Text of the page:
Animals

USDA halts deadly experiments on kittens for food safety research

A Kitten
Photo: Tom Williams/CQ Roll Call

The Agriculture Department said Tuesday that the agency will cease its controversial practice of infecting kittens with the Toxoplasma gondii parasite for laboratory research to combat foodborne illness.

The backdrop: Bipartisan legislation was introduced in Congress last month to end the agency's practice. The department’s Agricultural Research Service has been using this practice to study the parasite it says is the leading cause of death from foodborne illness in the U.S. NBC News reported that since 1982, the agency had also been feeding cats with dog and cat remains obtained from "Asian meat markets." The USDA said it hasn’t infected any kittens in its facilities since last September, and the cats that were never infected will be available for adoption.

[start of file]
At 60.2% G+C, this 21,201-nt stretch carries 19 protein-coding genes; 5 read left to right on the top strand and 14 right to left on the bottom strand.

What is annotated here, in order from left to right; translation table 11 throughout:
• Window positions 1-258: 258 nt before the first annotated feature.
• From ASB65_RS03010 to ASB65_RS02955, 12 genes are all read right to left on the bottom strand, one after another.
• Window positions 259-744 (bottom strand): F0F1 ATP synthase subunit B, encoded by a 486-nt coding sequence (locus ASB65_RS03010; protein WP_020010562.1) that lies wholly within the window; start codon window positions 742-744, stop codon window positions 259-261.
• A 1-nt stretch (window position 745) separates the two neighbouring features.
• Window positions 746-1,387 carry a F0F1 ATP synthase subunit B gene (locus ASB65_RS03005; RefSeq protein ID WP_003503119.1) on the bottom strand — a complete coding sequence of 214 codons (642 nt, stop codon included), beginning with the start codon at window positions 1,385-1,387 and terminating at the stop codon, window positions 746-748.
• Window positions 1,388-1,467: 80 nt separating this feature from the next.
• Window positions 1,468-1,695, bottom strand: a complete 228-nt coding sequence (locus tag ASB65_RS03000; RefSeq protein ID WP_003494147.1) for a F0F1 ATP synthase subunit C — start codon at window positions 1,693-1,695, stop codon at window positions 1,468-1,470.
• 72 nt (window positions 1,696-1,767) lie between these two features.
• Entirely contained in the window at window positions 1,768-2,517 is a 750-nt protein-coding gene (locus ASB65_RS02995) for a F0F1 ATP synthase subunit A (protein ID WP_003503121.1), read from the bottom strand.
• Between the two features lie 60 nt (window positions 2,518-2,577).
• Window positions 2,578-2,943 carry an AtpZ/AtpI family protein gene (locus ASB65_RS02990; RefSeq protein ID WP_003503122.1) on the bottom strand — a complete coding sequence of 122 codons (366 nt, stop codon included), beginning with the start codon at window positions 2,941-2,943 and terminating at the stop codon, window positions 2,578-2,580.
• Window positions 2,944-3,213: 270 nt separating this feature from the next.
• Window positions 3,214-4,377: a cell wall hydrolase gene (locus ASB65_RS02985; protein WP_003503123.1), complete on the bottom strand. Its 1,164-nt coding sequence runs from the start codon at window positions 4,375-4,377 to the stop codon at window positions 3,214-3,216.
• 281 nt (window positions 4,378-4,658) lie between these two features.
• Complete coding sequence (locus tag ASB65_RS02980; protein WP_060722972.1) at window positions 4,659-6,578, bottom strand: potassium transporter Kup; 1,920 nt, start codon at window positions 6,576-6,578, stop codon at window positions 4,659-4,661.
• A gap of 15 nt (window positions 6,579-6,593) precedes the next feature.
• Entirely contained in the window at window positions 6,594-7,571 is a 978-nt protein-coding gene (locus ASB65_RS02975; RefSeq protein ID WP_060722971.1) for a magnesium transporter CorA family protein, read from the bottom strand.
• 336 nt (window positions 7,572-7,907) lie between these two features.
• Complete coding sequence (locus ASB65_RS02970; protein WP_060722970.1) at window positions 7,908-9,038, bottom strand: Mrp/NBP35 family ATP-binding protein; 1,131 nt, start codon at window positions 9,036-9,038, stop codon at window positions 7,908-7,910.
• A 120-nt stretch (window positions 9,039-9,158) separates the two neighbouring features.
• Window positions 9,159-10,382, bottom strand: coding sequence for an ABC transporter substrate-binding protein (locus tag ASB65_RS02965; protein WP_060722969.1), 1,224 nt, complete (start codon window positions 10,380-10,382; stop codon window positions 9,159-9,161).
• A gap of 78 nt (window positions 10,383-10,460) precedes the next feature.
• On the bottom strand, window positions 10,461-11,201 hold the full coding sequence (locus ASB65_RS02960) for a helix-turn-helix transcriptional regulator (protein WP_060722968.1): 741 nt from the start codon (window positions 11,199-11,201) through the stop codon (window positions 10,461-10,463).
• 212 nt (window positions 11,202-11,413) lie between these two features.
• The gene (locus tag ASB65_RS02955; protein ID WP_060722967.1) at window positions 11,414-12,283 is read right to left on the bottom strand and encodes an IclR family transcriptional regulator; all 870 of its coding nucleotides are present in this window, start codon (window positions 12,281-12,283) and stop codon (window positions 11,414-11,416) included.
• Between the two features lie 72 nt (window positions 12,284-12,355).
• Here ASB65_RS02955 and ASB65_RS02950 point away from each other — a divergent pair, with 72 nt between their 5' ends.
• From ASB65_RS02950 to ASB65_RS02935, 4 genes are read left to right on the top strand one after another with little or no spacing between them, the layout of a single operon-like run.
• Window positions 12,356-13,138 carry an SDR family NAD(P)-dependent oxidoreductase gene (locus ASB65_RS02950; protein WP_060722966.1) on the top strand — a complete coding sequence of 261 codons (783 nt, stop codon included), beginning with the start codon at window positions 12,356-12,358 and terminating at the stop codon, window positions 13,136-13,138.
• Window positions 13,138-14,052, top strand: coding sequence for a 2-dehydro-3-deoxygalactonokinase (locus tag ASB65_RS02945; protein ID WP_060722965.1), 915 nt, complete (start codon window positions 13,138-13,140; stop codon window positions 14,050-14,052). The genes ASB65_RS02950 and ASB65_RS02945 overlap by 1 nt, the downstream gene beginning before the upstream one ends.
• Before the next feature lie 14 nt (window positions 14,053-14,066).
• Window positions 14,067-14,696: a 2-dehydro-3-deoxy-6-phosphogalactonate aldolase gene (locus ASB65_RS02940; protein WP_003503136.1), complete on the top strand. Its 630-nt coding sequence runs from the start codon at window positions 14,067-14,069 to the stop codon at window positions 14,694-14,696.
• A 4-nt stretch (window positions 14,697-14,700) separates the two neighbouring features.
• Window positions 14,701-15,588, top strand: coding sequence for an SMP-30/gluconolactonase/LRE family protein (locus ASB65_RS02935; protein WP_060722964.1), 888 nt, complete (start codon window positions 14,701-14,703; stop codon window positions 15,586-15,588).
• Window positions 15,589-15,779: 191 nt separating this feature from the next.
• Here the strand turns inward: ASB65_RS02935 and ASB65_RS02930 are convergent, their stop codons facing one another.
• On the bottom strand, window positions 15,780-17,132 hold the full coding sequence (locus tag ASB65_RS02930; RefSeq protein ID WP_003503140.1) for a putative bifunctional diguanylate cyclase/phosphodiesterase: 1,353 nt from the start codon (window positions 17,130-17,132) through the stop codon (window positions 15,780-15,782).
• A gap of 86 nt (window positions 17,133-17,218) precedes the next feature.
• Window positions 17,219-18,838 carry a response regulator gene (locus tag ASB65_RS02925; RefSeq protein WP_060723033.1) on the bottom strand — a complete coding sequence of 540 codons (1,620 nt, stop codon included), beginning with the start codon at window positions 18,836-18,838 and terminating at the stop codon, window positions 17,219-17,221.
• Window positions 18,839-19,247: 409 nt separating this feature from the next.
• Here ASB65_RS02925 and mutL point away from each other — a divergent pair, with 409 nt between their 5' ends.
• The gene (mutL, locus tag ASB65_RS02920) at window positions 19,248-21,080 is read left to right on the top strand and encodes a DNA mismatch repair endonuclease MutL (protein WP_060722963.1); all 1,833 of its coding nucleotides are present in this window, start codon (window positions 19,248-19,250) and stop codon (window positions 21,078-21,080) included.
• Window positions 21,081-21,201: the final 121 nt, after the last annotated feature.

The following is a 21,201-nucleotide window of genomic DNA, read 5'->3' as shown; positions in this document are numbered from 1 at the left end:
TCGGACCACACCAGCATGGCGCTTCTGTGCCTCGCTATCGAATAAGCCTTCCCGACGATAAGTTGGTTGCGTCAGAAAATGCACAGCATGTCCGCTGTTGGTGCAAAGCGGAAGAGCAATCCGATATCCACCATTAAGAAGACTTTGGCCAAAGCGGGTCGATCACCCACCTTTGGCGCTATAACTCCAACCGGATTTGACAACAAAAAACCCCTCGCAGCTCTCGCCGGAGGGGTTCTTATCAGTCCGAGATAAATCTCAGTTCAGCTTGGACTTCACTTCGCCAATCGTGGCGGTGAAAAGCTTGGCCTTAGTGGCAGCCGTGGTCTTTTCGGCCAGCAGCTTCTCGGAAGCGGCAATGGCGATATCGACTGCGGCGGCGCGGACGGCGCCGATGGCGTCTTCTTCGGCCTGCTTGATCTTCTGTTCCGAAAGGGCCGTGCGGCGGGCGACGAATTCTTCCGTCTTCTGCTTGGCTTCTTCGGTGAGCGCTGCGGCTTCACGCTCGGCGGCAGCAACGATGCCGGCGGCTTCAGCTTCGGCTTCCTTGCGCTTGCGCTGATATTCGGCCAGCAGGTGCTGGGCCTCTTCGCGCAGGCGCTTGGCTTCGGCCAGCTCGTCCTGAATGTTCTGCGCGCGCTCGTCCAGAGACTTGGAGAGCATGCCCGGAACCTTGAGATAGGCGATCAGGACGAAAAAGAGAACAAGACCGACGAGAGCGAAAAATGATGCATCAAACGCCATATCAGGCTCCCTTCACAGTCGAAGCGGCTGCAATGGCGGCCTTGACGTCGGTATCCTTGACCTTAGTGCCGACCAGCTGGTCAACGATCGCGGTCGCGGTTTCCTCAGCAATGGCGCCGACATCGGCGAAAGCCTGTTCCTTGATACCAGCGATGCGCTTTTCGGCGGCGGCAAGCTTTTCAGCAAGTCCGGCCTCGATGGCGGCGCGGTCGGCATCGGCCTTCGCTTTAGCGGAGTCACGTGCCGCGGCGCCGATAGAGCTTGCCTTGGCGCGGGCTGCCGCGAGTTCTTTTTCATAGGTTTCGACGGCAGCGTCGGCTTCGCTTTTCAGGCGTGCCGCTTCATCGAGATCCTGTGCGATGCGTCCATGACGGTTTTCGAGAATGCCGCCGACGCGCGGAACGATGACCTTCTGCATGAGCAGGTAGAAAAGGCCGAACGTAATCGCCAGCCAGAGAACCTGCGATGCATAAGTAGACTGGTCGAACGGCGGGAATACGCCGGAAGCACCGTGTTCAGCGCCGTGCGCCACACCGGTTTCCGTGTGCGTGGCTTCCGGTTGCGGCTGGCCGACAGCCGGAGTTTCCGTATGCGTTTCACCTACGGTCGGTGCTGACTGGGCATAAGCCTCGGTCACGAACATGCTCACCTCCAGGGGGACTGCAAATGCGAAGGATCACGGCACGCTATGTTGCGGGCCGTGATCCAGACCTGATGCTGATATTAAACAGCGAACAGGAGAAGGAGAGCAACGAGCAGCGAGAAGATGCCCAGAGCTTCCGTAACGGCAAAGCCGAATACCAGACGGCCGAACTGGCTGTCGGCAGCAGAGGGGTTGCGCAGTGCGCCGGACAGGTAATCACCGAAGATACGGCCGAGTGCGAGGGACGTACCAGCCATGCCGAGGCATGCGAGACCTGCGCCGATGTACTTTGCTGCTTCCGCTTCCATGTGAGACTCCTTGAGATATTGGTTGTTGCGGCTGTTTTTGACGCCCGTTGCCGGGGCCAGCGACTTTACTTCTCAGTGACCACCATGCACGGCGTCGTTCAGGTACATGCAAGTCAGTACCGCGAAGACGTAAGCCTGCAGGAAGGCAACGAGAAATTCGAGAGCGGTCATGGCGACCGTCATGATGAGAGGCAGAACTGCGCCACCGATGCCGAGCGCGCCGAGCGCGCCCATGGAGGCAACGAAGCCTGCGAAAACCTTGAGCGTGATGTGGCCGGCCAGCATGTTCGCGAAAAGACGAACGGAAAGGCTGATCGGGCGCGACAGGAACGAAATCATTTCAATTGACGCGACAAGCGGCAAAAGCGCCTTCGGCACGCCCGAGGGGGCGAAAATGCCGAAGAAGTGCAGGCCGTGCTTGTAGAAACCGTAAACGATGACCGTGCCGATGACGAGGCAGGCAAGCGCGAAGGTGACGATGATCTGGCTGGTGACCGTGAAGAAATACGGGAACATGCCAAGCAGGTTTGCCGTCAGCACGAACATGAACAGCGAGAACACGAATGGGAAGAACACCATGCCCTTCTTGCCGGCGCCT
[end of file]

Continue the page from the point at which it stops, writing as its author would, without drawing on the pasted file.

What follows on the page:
Humans threaten chimpanzees' behavioral diversity

Chimpanzees in the Taï National Park, Côte d'Ivoire, vocalize with another party nearby. Photo: Liran Samuni/Taï Chimpanzee Project

Human disturbance that is shrinking the habitat for chimpanzees is also reducing their behavioral diversity, a key component to biodiversity that previous studies had not examined.

Why it matters: Like humans, chimpanzees learn new skills, including the use of tools for feeding and communication gestures, in group settings. By shrinking their habitat in equatorial Africa through deforestation and reducing their numbers through poaching and other activities, a new study published Thursday in Science shows that we may be reducing an under-appreciated aspect of chimpanzee biodiversity: how animals behave.